Thursday, March 27, 2008

Stephen Curry v. Monta Ellis

Here's a comment attached to a Sporting News story on the uncertain NBA potential of Stephen Curry and Tyler Hansbrough:
    it's tiresome to hear announcers always making comments about how so and so will do at the next level. i don't care! i am a college basketball fan, if i want to hear about the nba then i will listen to and watch the league, which probably won't happen anytime soon.

    there is a passion in college basketball that will never exist at the pro level. plus, most of these players have much better technique than the 'nba stars' of today, most of whom who were college stars, forgot the basics of the game once they put on an nba jersey.
I know, it's uninformed and probably not worth a response. I pulled it out because I thought it was indicative of what I hear anecdotally *a lot*, esp. this time of year, of course: I like college basketball and I refuse to watch NBA basketball, and I have lots of reasons why the NBA is unwatchable even though I don't actually watch myself.

As much as I wish I could back up Tom Ziller in his Ballhype back-and-forth with Dan Shanoff, it's hard for me to argue with Shanoff that the NBA is indeed becoming a niche sport.

This Harris Interactive poll (hat tip: "PurpleEagle") offers a basic measure in simply tracking which sport Americans call their favorite through the years. Pro basketball has dropped like a stone from 13% and third place in 1998 to 4% and a tie for sixth place in 2008.

Now, we're pretty clearly on the record here in believing that the NBA is a vastly superior product to watch than NCAA basketball, even at tournament time. That said, we love and respect the game on all levels - we watched some NBA, some NCAA D-1, some NCAA D-3 this weekend and appreciated pieces of all of it.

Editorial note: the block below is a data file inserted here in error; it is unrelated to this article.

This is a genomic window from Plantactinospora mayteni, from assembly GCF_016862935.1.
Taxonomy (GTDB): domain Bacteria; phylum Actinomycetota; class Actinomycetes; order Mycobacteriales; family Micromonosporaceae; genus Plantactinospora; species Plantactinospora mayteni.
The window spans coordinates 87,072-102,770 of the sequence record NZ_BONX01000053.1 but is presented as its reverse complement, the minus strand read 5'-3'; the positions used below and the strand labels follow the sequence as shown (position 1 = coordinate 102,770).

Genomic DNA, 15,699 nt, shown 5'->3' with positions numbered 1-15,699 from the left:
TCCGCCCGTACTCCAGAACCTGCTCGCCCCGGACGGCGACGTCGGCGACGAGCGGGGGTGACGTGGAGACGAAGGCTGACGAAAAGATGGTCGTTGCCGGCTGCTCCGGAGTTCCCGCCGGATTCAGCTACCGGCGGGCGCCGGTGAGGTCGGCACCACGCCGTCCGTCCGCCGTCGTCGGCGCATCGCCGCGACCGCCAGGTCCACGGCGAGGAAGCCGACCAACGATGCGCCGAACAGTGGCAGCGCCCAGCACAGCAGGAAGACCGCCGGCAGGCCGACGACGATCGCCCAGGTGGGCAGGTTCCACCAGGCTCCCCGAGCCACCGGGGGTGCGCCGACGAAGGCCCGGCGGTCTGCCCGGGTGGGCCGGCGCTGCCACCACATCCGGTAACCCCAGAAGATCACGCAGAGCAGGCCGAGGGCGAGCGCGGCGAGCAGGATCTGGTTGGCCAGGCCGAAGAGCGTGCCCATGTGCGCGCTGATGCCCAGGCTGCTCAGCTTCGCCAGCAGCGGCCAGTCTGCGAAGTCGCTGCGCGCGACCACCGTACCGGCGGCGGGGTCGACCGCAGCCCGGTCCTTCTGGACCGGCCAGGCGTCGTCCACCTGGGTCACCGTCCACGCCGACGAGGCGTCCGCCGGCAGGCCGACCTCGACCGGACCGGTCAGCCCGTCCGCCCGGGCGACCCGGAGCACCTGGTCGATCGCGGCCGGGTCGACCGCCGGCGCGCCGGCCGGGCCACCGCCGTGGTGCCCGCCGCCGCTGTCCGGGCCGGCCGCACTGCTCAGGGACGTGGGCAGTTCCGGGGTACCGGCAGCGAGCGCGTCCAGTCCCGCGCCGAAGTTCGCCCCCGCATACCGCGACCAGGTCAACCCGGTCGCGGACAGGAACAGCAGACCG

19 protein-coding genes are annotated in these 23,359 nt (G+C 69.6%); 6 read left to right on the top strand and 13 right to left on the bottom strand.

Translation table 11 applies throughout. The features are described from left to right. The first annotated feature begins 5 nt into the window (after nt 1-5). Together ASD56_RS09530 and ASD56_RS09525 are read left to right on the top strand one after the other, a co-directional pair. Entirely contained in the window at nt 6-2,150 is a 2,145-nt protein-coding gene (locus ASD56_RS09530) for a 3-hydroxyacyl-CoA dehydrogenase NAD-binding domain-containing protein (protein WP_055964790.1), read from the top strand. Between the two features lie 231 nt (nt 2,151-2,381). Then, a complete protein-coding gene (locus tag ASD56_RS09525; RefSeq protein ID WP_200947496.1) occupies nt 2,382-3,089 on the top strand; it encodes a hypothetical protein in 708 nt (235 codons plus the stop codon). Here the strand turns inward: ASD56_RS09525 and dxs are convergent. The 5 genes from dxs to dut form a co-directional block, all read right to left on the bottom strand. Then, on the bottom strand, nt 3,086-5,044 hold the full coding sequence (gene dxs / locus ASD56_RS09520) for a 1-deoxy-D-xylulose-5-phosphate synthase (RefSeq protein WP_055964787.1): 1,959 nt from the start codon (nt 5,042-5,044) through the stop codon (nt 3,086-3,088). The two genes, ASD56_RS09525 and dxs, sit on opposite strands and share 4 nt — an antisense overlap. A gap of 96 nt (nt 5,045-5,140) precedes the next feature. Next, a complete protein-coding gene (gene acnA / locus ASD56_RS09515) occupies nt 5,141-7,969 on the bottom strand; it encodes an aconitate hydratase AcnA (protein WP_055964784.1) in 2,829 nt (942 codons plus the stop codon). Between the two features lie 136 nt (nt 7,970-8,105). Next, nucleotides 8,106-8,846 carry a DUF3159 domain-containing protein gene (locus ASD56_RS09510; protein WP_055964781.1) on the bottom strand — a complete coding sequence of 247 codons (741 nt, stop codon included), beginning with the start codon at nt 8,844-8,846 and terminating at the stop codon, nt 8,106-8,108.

What befuddles me is how so many basketball fans out there - on a 0-100 scale of watchability - fervently believe NCAA hoops is a full 100 and the NBA is an unquestioned 0, and it damn near cracks me up how so many seem to willfully ignore spectacular NBA basketball.

It's at times like these, after the Lakers-Warriors home-and-home shootouts (among several other great NBA games in the last week), that I just need to ask: How can you be a basketball fan and not like this? How? I acknowledge that it is so, but I just don't understand.

My favorite example is the LeBron 47-12-10 vs. D-Wade 44-8-9 all-time classic (Watch the last quarter+) which did not even register a blip in the national media because it was held a few hours before the 2006 Final Four (Florida-George Mason, UCLA-LSU), which, we might add, was thoroughly unwatchable.

I've got a milder example for you from this weekend: Stephen Curry was fantastic and is justly being celebrated for leading Davidson to two upsets with 70 total points. I fully respect the young fella's accomplishments.

I just find it amusing that Curry is the absolute toast of the Western world right now, on the tip of the tongue of every American sports fan, yet here's what Monta Ellis (just two years older than Curry), for an example, totaled on Sunday and Monday in a home-and-home vs. the Lakers: 49 pts., 16 reb., 14 ast.

I know, it's a different situation - Monta was just one of many stars (Kobe, Baron, Stack Jack, Odom) in the Lakers-Warriors double-dip, the games weren't on national TV, it's still not the big stage of the postseason, and it's not like that was even close to Monta's best basketball after his otherworldly February (26 ppg on 60% FG).

My point is just that Monta Ellis seems to move up my chart of favorite players to watch every day - he is a wildly exhilarating young player to watch, with the way he somehow both glides and explodes at the basket, and he just scores so efficiently.

I loved, during Marc Stein's appearance on the Bill Simmons podcast, how he muttered "God, I love Monta Ellis" under his breath for no particular reason when his name came up. Exactly! I invariably find myself muttering variations of the same thing when I watch the Warriors. How can you be a basketball fan and *not* feel that way about watching a guy like Monta!